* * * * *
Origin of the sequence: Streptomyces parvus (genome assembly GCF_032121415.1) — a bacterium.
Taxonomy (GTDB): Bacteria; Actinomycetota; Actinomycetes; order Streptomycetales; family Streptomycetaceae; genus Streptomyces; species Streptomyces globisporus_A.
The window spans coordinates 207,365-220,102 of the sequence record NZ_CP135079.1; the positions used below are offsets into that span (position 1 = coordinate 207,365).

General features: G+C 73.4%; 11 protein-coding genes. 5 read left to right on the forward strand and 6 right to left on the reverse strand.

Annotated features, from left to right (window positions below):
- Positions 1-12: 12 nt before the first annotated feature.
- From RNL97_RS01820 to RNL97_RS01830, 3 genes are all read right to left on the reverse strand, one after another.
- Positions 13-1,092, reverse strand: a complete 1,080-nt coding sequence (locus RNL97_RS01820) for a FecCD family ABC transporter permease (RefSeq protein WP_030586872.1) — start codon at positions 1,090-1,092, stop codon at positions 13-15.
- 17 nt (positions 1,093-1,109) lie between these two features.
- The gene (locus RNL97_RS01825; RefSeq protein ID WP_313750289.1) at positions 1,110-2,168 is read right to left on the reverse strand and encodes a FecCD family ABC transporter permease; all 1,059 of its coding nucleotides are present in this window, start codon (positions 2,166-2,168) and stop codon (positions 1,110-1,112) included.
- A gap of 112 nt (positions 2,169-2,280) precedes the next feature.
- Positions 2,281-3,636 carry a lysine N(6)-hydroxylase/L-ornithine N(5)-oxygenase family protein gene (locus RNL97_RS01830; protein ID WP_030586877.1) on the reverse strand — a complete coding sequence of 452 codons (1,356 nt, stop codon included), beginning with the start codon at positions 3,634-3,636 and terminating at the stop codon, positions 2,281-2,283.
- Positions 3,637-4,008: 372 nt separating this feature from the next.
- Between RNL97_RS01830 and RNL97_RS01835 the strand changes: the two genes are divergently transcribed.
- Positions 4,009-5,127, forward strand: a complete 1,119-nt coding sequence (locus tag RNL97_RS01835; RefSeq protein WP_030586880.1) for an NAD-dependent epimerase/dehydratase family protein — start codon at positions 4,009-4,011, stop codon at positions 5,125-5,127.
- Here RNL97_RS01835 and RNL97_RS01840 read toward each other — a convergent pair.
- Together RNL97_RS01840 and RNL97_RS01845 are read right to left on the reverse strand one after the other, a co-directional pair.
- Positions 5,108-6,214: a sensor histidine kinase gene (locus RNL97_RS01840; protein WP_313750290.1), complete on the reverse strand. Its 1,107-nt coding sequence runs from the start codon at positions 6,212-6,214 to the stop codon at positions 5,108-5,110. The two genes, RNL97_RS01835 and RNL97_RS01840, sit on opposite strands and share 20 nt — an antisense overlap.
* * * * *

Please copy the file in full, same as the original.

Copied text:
Origin of the sequence: Streptomyces parvus (genome assembly GCF_032121415.1) — a bacterium.
Taxonomy (GTDB): Bacteria; Actinomycetota; Actinomycetes; order Streptomycetales; family Streptomycetaceae; genus Streptomyces; species Streptomyces globisporus_A.
The window spans coordinates 207,365-220,102 of the sequence record NZ_CP135079.1; the positions used below are offsets into that span (position 1 = coordinate 207,365).

General features: G+C 73.4%; 11 protein-coding genes. 5 read left to right on the forward strand and 6 right to left on the reverse strand.

Annotated features, from left to right (window positions below):
- Positions 1-12: 12 nt before the first annotated feature.
- From RNL97_RS01820 to RNL97_RS01830, 3 genes are all read right to left on the reverse strand, one after another.
- Positions 13-1,092, reverse strand: a complete 1,080-nt coding sequence (locus RNL97_RS01820) for a FecCD family ABC transporter permease (RefSeq protein WP_030586872.1) — start codon at positions 1,090-1,092, stop codon at positions 13-15.
- 17 nt (positions 1,093-1,109) lie between these two features.
- The gene (locus RNL97_RS01825; RefSeq protein ID WP_313750289.1) at positions 1,110-2,168 is read right to left on the reverse strand and encodes a FecCD family ABC transporter permease; all 1,059 of its coding nucleotides are present in this window, start codon (positions 2,166-2,168) and stop codon (positions 1,110-1,112) included.
- A gap of 112 nt (positions 2,169-2,280) precedes the next feature.
- Positions 2,281-3,636 carry a lysine N(6)-hydroxylase/L-ornithine N(5)-oxygenase family protein gene (locus RNL97_RS01830; protein ID WP_030586877.1) on the reverse strand — a complete coding sequence of 452 codons (1,356 nt, stop codon included), beginning with the start codon at positions 3,634-3,636 and terminating at the stop codon, positions 2,281-2,283.
- Positions 3,637-4,008: 372 nt separating this feature from the next.
- Between RNL97_RS01830 and RNL97_RS01835 the strand changes: the two genes are divergently transcribed.
- Positions 4,009-5,127, forward strand: a complete 1,119-nt coding sequence (locus tag RNL97_RS01835; RefSeq protein WP_030586880.1) for an NAD-dependent epimerase/dehydratase family protein — start codon at positions 4,009-4,011, stop codon at positions 5,125-5,127.
- Here RNL97_RS01835 and RNL97_RS01840 read toward each other — a convergent pair.
- Together RNL97_RS01840 and RNL97_RS01845 are read right to left on the reverse strand one after the other, a co-directional pair.
- Positions 5,108-6,214: a sensor histidine kinase gene (locus RNL97_RS01840; protein WP_313750290.1), complete on the reverse strand. Its 1,107-nt coding sequence runs from the start codon at positions 6,212-6,214 to the stop codon at positions 5,108-5,110. The two genes, RNL97_RS01835 and RNL97_RS01840, sit on opposite strands and share 20 nt — an antisense overlap.